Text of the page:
Debate over tax regulation and tax evasion in Britain and its territories has been reignited after the millions of leaked documents known as the Panama Papers identified hundreds of thousands of secret firms registered to Britain and British islands. While known less for tax loopholes than Panama or Switzerland, Britain has long had relatively lax tax laws for foreign corporations and individuals, leading some critics to accuse it of being a tax haven.
“You get to the point where you say ‘Yes, we’re the biggest tax haven in the world,’ ” said Richard Murphy, a political economist at City University in London who is known for his outspoken tax reform activism. Murphy noted his evaluation included Britain's “network of taxation” — its dependencies and overseas territories.
Tax havens, or places where foreign businesses and individuals have little or no tax liability, are very difficult to define and often a matter of opinion, with experts disagreeing over what countries or territories meet these criteria. Andorra, Monaco, Panama and Switzerland are widely considered tax havens for their business-friendly tax laws, though the term itself is often seemingly a question of semantics.
“Secrecy is the way in which we define a tax haven,” said Murphy, noting how the term often connotes clandestine dealings or tax evasion.
British Prime Minister David Cameron and members of Parliament exchanged rhetorical blows this week over potential changes to the country’s tax regulation. Labour Party Leader Jeremy Corbyn did not hesitate to lob criticism at the prime minister, arguing that Parliament needed to launch a full investigation into British tax practices and consider direct rule of certain British islands that are well known for being tax havens. Cameron’s deceased father was also named in the Panama Papers, leading Corbyn to call for a full tax investigation of all Britons identified by the documents. Cameron has denied holding any shares or being involved in his father’s company.
“If they become a place for systematic evasion and shortchanging of the public in this country then something has to be done about it,” Corbyn said of the British Virgin Islands. “Either those governments comply or a next step has to be taken.”
Of the 10 places in the world with the highest number of companies identified by the Panama Papers, the British Virgin Islands had by far the densest concentration, with 113,000 corporations named by the Panama-based Mossack Fonseca law firm. The firm found itself at the center of controversy this week after millions of its files were obtained by journalists, reportedly through an outside hacker. The documents name thousands of individuals — including powerful businesspeople and heads of state — who owned secret offshore companies that may have been used as mechanisms for tax evasion. British Anguilla was No. 7 and Britain was No. 10 on the list of locations, according to the data from the International Consortium of Investigative Journalists, which released the papers.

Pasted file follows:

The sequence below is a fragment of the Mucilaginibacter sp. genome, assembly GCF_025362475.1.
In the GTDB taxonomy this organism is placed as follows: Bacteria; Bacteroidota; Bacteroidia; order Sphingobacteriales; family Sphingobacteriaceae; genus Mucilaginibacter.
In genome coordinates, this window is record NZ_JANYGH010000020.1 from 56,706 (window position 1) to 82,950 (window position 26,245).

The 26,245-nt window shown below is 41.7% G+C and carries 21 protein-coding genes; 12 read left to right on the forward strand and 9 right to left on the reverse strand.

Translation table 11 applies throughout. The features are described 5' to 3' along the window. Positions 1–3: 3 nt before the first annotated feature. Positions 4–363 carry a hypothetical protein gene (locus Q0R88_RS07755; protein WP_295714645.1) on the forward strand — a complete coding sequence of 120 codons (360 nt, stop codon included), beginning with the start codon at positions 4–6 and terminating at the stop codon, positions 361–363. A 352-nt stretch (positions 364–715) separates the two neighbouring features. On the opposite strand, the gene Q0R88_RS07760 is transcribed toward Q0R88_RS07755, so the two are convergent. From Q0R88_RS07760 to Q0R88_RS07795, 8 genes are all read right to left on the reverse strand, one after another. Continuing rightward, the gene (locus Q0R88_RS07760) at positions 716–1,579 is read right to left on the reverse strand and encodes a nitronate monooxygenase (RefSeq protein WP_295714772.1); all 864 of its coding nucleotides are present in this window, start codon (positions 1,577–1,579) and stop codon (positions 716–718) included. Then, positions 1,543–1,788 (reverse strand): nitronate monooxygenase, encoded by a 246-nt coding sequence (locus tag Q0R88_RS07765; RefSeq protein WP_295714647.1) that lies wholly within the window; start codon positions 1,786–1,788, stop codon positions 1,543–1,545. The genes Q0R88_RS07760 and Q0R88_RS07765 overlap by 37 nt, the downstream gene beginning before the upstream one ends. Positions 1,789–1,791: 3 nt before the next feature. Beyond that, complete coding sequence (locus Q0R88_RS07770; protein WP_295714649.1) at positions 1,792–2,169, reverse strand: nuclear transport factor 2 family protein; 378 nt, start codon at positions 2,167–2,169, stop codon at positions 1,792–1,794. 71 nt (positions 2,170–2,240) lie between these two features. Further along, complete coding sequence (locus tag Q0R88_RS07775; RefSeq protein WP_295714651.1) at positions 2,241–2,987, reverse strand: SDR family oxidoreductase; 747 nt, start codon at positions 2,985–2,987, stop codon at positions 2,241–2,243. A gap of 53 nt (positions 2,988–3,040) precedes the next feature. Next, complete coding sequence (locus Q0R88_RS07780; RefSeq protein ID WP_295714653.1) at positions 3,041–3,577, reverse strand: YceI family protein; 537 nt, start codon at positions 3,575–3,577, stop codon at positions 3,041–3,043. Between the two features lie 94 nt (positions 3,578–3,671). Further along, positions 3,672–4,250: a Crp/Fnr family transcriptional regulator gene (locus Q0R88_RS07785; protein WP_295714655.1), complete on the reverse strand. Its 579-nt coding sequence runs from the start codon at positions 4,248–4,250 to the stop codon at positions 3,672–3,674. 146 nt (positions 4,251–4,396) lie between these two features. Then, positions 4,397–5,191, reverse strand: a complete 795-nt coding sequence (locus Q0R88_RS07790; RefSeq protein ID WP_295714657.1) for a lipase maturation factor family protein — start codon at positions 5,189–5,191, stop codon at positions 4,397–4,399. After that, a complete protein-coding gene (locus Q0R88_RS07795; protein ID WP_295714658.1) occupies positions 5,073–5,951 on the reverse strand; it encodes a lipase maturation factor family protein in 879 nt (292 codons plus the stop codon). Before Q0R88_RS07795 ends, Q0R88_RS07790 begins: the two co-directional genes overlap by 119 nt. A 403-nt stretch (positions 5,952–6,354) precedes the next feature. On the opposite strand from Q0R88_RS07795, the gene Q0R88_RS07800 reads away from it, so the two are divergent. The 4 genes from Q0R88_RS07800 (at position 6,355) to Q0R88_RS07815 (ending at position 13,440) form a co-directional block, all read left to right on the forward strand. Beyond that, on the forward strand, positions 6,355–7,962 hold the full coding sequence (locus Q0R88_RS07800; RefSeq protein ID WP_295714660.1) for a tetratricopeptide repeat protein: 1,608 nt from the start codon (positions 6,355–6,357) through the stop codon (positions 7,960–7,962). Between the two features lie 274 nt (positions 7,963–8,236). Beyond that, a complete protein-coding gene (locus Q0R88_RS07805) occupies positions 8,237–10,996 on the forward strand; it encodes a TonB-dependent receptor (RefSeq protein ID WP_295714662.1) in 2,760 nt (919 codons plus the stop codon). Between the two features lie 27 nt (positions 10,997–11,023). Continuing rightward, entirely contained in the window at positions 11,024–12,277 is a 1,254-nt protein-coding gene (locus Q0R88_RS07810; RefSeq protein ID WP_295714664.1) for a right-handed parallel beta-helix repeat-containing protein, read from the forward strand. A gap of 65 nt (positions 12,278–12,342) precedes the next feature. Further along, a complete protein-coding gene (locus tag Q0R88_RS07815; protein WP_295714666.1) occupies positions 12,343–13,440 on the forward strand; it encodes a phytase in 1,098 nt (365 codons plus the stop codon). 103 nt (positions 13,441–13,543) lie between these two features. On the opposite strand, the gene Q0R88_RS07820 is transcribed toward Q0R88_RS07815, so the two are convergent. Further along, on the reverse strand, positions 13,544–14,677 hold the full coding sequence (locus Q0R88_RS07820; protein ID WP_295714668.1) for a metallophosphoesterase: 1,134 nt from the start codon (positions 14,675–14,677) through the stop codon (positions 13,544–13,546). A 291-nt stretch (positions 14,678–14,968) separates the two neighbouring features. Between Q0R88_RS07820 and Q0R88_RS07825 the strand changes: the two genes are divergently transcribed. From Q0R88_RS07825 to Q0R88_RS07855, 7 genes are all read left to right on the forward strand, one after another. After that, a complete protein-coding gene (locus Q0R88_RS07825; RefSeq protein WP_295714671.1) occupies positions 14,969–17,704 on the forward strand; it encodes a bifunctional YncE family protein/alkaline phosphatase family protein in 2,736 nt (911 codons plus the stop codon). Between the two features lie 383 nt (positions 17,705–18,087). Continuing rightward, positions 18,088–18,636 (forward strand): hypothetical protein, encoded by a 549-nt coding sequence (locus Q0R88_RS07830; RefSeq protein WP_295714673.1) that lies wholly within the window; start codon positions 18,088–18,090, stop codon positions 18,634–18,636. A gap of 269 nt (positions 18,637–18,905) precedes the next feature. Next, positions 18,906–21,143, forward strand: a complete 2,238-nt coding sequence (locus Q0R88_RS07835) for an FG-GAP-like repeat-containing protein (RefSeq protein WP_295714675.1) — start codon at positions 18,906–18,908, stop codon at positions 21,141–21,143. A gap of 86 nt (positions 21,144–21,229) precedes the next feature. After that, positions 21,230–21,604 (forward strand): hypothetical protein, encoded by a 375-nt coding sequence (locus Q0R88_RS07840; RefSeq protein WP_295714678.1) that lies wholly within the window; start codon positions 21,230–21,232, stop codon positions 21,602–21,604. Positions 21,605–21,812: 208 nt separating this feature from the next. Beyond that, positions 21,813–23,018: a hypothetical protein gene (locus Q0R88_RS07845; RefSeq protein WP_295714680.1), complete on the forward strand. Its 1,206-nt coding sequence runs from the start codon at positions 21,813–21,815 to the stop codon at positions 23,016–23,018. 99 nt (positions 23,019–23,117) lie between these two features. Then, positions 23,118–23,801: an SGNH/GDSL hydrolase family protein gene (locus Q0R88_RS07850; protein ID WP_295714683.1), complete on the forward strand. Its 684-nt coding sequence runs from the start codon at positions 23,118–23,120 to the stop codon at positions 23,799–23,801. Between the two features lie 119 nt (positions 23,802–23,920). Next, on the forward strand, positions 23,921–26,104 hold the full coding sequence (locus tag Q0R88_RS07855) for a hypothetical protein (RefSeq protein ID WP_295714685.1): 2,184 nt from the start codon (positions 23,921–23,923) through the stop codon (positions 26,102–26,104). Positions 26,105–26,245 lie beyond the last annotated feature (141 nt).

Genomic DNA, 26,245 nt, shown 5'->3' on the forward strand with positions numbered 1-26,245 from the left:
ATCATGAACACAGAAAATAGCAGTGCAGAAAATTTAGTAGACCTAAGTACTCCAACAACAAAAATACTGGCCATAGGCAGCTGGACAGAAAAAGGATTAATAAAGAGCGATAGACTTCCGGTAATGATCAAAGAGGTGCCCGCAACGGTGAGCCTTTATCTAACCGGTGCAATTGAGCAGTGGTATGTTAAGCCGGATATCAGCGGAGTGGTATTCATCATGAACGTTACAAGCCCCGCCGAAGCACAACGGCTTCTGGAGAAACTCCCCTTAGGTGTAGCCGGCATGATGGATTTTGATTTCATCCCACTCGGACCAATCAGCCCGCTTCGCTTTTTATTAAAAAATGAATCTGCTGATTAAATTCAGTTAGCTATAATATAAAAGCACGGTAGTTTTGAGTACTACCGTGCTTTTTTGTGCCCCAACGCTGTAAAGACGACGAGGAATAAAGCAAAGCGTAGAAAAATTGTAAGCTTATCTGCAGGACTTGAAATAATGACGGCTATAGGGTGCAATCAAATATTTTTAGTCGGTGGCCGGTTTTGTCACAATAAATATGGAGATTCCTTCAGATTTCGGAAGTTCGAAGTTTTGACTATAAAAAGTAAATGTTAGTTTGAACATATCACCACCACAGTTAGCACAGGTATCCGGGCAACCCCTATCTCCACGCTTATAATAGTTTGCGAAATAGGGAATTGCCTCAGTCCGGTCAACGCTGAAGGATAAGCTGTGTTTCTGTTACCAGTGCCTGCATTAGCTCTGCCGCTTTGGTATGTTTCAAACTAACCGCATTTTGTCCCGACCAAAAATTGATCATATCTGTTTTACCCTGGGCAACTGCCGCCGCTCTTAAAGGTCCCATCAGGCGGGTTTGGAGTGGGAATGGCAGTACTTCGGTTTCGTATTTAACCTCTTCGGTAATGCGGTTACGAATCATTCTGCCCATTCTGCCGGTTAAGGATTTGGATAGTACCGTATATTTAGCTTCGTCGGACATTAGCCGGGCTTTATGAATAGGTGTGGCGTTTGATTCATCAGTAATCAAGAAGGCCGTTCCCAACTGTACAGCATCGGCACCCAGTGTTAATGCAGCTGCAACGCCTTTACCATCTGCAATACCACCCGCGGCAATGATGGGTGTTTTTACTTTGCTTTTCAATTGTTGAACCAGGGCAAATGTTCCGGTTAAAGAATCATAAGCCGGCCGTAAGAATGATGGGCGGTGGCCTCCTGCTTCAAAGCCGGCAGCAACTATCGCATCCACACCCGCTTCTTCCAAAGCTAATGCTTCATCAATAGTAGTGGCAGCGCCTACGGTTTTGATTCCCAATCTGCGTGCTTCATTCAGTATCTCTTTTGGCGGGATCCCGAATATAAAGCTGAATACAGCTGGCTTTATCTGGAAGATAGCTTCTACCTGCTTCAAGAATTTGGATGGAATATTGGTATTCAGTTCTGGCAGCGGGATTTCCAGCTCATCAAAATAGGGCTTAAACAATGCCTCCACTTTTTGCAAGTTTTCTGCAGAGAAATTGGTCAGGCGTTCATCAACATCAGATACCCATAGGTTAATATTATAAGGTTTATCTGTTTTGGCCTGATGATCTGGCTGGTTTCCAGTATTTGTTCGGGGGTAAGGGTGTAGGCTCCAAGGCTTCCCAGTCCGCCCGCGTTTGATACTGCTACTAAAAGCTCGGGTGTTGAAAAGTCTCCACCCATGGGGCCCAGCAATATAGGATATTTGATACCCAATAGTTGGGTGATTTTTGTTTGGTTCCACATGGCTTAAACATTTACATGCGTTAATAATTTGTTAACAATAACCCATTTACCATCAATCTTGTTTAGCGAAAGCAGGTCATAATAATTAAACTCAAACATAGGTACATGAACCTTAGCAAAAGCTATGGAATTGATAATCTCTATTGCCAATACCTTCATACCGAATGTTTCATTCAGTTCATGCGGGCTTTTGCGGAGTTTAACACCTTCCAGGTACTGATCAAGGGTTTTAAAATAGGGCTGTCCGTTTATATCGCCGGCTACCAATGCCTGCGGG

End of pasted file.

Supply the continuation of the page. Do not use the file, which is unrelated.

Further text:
Corporate taxes in Britain hover around 20 percent — compared with 40 percent in the U.S., for example — and multinational companies aren’t taxed on their overseas income. The relatively low tax has pushed foreign companies to move to Britain or set up operations in London or dependencies like Jersey and the Isle of Man. To make this process legal, foreign companies often have to merge with a British corporation. U.S. pharmaceutical giant Pfizer was set to merge with British firm AstraZeneca to take advantage of the tax codes in Britain, but a last-minute crackdown from the U.S. Congress prevented the acquisition Wednesday.
Despite promises from both the Labour Party and Cameron’s Tories to change the tax loopholes, they have remained in place, in part because they benefit London, some experts said. With rich multinational corporations come rich foreigners who buy British property, spend money on British services and eat and shop at some of the capital city’s most expensive establishments. Their corporations also provide jobs to local people, some have argued.
“They didn’t touch certain of these loopholes because there was an understanding that it makes the U.K. a competitive place to invest, a competitive place for financial services,” said Charles Lichfield, a European analyst for the Eurasia risk consultancy in London.
Still, many politicians say the average British citizen hasn’t benefited from the presence of these billion-dollar corporations and that London would remain competitive as a financial services hub even if it closed some of these loopholes, citing its international influence. Britain is losing up to 7.2 billion pounds, or $101.6 billion, in tax revenue, because of these tax avoidances.
Corbyn has been an outspoken advocate of closing loopholes and tightening the tax codes that have allowed overseas income to go untaxed. He even suggested that Britain directly rule some of the islands until their tax system is reformed. The political reality of reinforcing British rule would be tricky, however, and these loopholes could remain in place for years to come.
“I can’t see a situation where the U.K. gains more sovereignty or the right to boss them around on how their financial taxation systems work,” said Lichfield.